Searching over 5,500,000 cases.

Buy This Entire Record For $7.95

Official citation and/or docket number and footnotes (if any) for this case available with purchase.

Learn more about what you receive with purchase of this case.

Maliwat v. State Farm Mutual Automobile Insurance

United States District Court, D. Nevada

January 8, 2015

Maria Gina Bernardino Maliwat, Plaintiff.
State Farm Mutual Automobile Insurance, Defendant.


JENNIFER A. DORSEY, District Judge.

Maria Gina Bernardino Maliwat sued State Farm Mutual Automobile Insurance in state court for failing to pay underinsured/uninsured motorist benefits she demanded under her $25, 000 insurance policy after she was injured in a car accident.[1] State Farm removed her lawsuit to federal court based on diversity jurisdiction and Maliwat now moves for remand, arguing that her numerous $25, 000 policy-limit demands demonstrate that the value of her claims falls below the $75, 000 jurisdictional threshold.[2] State Farm concedes Maliwat's policy has a $25, 000 limit but argues that her $100, 000-plus demand to the at-fault driver satisfies the threshold amount for federal jurisdiction. I find that State Farm has not satisfied its burden of demonstrating that Maliwat's claims in this case have a value above $75, 000, and I remand this case back to the Eighth Judicial District Court.


Federal courts are courts of limited jurisdiction, and "[f]ederal jurisdiction must be rejected if there is any doubt as to the right of removal in the first instance."[3] Because there is a "strong presumption" against removal jurisdiction, the burden rests on removing defendants to demonstrate that removal was proper and federal jurisdiction exists.[4] Broad or conclusory allegations that the jurisdictional amount is met "[can] neither overcome the strong presumption' against removal jurisdiction, nor satisf[y the defendant]'s burden of setting forth, in the removal petition itself, the underlying facts supporting its assertion that the amount in controversy" is satisfied.[5] If the defendant fails to demonstrate by a preponderance of the evidence that the disputed amount "more likely than not" exceeds $75, 000, the court lacks subject-matter jurisdiction and the case must be remanded.[6]

A. Maliwat's claims against State Farm do not exceed $75, 000.

Maliwat's State Farm policy provides up to $25, 000 in coverage.[7] Recognizing this policy limit, Maliwat has maintained in her settlement demands to State Farm that she is entitled to payment from this insurer in the amount of $25, 000.[8] State Farm offers no evidence that Maliwat has claimed entitlement to more than $25, 000 from it. Instead, it argues that the repeated allegations in her complaint that she incurred damages "in excess of $10, 000"-when added to the damages she delineated in her demand to the at-fault driver ($101, 658.72, see Doc. 9-3 at 5)-clearly exceed the threshold amount.[9]

When a plaintiff does not plead a specific damages amount and "alleges only upper or lower limits or types of damages, a district court is free in its preponderance-of-the-evidence analysis to make estimations of the amount of damages that could be obtained consistent with the vague wording of the complaint."[10] But the damages Maliwat sought from the at-fault driver are not dispositive of the value of Maliwat's claims against State Farm. Liability against State Farm is based on a contractual theory, and that contract provides $25, 000 in insurance benefits. State Farm offers no evidence that Maliwat has ever sought more than $25, 000 for her claims against it. Indeed, all of Maliwat's demands to State Farm have sought $25, 000, and the Ninth Circuit has recognized that a "settlement letter is relevant evidence of the amount in controversy if it appears to reflect a reasonable estimate of the plaintiff's claim, "[11] as I conclude Maliwat's letters do.[12] Even if I add together the "amount in excess of $10, 000" allegations in each of Maliwat's three claims against State Farm, they total just $30, 000 in claimed damages, which still falls short of the $75, 000 mark.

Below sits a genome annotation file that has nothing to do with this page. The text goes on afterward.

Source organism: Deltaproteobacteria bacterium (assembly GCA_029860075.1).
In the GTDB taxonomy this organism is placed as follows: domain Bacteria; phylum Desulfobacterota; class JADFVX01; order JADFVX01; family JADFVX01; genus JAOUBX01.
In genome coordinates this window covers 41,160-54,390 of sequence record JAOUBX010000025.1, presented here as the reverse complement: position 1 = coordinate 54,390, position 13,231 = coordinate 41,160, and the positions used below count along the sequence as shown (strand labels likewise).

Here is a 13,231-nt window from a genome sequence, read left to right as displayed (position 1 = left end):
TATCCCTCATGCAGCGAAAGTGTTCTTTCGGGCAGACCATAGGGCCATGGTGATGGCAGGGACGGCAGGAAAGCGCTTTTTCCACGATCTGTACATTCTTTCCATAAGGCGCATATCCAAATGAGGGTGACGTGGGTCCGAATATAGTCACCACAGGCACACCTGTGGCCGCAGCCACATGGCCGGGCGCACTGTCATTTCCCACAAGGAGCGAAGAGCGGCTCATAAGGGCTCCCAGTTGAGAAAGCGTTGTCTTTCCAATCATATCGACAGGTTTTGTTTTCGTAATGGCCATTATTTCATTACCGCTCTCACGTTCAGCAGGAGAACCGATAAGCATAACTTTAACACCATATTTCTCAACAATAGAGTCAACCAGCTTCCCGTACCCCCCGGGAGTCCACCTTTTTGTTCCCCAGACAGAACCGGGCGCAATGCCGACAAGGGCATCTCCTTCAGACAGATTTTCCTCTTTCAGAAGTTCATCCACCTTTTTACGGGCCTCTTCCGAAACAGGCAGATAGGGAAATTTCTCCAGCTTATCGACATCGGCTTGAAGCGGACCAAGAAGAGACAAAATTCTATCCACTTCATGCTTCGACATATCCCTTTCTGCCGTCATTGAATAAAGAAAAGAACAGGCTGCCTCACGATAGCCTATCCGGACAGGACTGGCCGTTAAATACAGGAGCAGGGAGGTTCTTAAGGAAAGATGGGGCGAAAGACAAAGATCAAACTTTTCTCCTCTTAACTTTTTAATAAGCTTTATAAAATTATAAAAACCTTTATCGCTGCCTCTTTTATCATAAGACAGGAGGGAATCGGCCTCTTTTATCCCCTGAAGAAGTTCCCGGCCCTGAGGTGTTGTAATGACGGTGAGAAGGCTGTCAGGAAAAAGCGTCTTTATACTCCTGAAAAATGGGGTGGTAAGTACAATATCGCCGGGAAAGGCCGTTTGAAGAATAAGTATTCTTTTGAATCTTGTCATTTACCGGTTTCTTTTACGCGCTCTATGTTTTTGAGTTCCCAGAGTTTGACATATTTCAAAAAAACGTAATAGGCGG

B. Maliwat's punitive-damages prayer does not push her claim value into federal territory.

State Farm also contends that the court should consider Maliwat's prayer for punitive damages when calculating the amount in controversy.[13] It cites a handful of large punitive-damages awards in insurance bad-faith cases to suggest the potential value of Maliwat's punitive-damages prayer here.[14] State Farm's bald string citation fails to persuade me that a multi-million-dollar punitive-damages award is reasonably anticipated here, and my review of the cited cases reveals that each is too factually dissimilar from the instant case to render any of those verdicts a reasonable barometer. Accordingly, I give no additional value to Maliwat's punitive-damages prayer in calculating the value of this case for jurisdiction purposes.


State Farm has failed to sustain its burden to demonstrate that this $25, 000 policy-limit case has a value in excess of $75, 000. Accordingly, IT IS HEREBY ORDERED that Plaintiff's Motion to Remand [Doc. 7] is GRANTED, this matter is remanded back to the Eighth Judicial District Court, Case No. A-14-700525-C, and the Clerk of Court is instructed to close this case.

Buy This Entire Record For $7.95

Official citation and/or docket number and footnotes (if any) for this case available with purchase.

Learn more about what you receive with purchase of this case.